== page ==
Merino wool has always been and continues to be the central fabric used in King & Tuckfield. It is breathable, odour and fire resistant and a natural temperature regulator. It also protects the skin from the sun by absorbing harmful UV rays. And it is fully biodegradable. This amazing fibre is 100% naturally grown by the Merino sheep and not engineered in any way. We source our merino wool from New Zealand, from farms that our founder Stacey has visited herself. The process of creating merino wool is carefully regulated, with care for the animals being of prime importance. It is for these reasons that this wonderful material fits so well with the King & Tuckfield principles of Honesty, Integrity and Longevity. Read more about our trip to New Zealand farms to discover the full story of how this material goes from sheep to shop.




Denim has a bad rep, as its “dirtiness” relative to products from other cotton apparel sectors has been studied and its impacts substantiated to a greater degree. From fibre cultivation, to spinning and weaving and from garment construction to finishing, consumers have a baseline, and the denim makers and brands are taking note, with vast improvements as well as public statements (e.g., Levi’s Life Cycle Assessment) that far outweigh any statements made by the anonymous polyester yoga pants makers. In the case of King & Tuckfield, denim formed the brand’s identity from inception, not only because it is directly connected to Stacey’s family history (her dad worked at the Yorkshire mines where denim was the “uniform”), but also due to its toughness, longevity and changing nature wear after wear. It’s been said that “...the most sustainable garment is the one you already have in your wardrobe” and our denim is here to stay in that wardrobe. As for its provenance and supply chain, our fabric is sourced from a small Italian mill that works hand in hand with local independent weavers, resulting in a tight-knit community of people who believe the older way of making fabrics is better.




This newly developed fiber created using the stems of rose bushes, is so smooth, subtly shiny and lightweight it can easily be confused with premium silk. Similar to bamboo in its appearance, the production method involves low heat stems pulping to allow for the extraction of the cellulose and then dissolvement in a solvent with negligible amounts of biodegradable non-harmful to the environment chemicals. Its unique texture makes it one of the easiest to spin cellulose fibers and the fastest absorber of dyes amongst cellulose. This means optimal use of both energy and raw material from fiber to fabric.




With unrivalled natural properties only found at merino, linen is one of the most premium sought-after plant-based fabrics. Similarly absorbent, thermo-regulatory and anti-allergic to merino, linen has a great abrasion resistance and strength in comparison to cotton. All these characteristics prolong the life of the material which in turn extends the life of the garment. The fact that linen looks and drapes better with its natural creases and crumples after washing, is a welcome saving in energy and time it takes to iron.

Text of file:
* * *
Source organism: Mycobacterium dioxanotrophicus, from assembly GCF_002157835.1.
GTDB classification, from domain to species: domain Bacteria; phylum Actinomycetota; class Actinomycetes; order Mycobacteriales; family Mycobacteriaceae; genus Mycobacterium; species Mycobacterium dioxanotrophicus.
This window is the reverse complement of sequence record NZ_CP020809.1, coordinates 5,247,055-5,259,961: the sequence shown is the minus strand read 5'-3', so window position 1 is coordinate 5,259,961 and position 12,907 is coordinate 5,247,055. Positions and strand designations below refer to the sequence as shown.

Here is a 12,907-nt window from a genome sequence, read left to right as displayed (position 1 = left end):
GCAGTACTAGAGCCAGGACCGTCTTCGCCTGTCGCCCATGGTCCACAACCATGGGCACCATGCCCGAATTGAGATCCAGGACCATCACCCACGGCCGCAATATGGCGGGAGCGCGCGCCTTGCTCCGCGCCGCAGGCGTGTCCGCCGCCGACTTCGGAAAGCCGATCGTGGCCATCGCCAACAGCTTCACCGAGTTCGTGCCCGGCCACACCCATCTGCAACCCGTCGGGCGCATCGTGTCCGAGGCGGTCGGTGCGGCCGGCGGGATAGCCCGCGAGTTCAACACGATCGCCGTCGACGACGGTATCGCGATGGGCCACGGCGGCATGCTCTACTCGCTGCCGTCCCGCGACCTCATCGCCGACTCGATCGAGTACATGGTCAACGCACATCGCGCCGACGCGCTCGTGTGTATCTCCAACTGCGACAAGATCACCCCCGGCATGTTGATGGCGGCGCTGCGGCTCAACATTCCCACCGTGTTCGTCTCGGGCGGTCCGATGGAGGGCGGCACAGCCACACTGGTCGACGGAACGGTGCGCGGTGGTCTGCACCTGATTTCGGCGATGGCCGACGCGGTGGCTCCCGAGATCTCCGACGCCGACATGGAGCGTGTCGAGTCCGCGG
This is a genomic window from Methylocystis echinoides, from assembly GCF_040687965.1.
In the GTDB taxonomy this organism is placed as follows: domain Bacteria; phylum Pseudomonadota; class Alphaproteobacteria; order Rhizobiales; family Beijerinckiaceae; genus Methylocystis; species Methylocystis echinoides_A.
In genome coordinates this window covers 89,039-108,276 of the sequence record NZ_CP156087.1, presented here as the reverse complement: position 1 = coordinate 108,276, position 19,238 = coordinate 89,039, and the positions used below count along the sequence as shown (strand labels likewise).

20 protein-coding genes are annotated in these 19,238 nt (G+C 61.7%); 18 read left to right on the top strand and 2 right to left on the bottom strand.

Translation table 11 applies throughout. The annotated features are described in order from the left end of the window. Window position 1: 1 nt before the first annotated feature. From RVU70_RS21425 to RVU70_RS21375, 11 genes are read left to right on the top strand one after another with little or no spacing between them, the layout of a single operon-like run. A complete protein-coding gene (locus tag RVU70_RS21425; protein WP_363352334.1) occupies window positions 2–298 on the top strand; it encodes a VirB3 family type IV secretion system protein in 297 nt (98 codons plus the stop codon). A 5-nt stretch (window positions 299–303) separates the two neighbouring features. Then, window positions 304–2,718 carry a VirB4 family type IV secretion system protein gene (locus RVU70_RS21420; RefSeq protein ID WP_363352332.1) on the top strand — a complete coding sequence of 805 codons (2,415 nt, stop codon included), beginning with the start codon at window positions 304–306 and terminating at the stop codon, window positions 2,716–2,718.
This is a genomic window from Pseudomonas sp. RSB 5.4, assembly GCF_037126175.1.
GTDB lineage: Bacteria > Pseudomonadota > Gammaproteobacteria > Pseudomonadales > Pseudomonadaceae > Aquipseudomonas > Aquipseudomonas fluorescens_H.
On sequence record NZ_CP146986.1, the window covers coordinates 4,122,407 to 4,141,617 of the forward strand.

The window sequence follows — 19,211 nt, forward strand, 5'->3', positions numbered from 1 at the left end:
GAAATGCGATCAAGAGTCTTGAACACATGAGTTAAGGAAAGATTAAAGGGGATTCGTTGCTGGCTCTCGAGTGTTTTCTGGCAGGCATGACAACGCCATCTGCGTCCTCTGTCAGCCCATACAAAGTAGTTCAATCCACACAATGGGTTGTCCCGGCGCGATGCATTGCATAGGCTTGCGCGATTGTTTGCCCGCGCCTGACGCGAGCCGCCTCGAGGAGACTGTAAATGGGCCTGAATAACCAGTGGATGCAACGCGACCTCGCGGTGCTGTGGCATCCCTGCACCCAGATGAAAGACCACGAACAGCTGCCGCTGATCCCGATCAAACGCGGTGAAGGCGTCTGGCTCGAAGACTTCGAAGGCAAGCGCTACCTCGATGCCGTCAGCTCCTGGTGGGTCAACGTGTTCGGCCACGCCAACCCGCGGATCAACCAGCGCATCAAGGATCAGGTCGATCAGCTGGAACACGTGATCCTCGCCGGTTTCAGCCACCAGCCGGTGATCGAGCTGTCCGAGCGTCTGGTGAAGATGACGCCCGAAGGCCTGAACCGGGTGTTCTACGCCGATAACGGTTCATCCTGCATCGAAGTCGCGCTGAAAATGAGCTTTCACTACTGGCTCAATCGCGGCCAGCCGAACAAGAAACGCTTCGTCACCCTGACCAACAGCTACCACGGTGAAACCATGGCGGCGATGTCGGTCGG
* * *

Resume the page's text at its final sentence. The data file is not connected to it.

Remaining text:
Tencel is almost a verb now, ubiquitous and of varying (and sometimes questionable) grades and origins, so much so that sometimes it’s used interchangeably with viscose and modal, all types of rayon. Essentially, all these cellulose fibres are made using the same method. Dissolve wood pulp, mix it with a solvent to produce a wet mixture, dry it through spinning and push this mixture through small holes to form threads, that will be spun into yarn and woven into cloth. The differences between viscose or modal (both chemically intensive) and the closed loop Tencel used at King & Tuckfield, are two. First, the chemical solution used at Tencel is more easily recoverable, and a closed-loop solvent system means almost no solvent is dumped into the ecosystem. Instead, it is recycled time and time again to produce new fibres and minimise harmful waste. Second, Tencel is made from sustainably sourced wood (PEFC or FSC tree plantations), while around 30% of rayon and viscose used in fashion is made from pulp sourced from endangered and ancient forest. The “silky” handfeel you get from our garments, is due to the quality and length of fibers used to produce the twill fabric we purchase from the Netherlands. And since our belief system revolves around Longevity, know that breathability, odour resistance and 50% more than cotton moisture absorption, makes our Tencel garments both luxurious and friendly to our body (warm in the Winter and cool in the Summer, like merino) and the environment. As for our prints, the actual design is neither computer generated nor CAD drawn, but hand painted, digitised and directly printed (always with 100% eco-friendly ink), also in The Netherlands on the fabric of the same origin, in a small high-tech facility. We minimise the miles our product has to take, so you can put in all the miles you need for as long as you want, knowing we did our bit to protect jobs and the environment.




Been active champions of merino wool for over a decade, one thing we know about wool is that provenance, quality control and a localised production are hallmarks of an honest supply chain and of exceptional output. In this case, the output is our lightweight merino wool made in Portugal at a vertical facility where spinning, weaving, finishing and dyeing are all contained between the same four walls. With a history of 96 years, these walls have seen events and serviced celebrated brands and small ethical business like ours.

Many times we’ve affirmed the 1st rule of production (read Made In London), that states speed, quality and price cannot be achieved all the same time and one has to choose which two are more important. Our mill is the exception that proves that rule.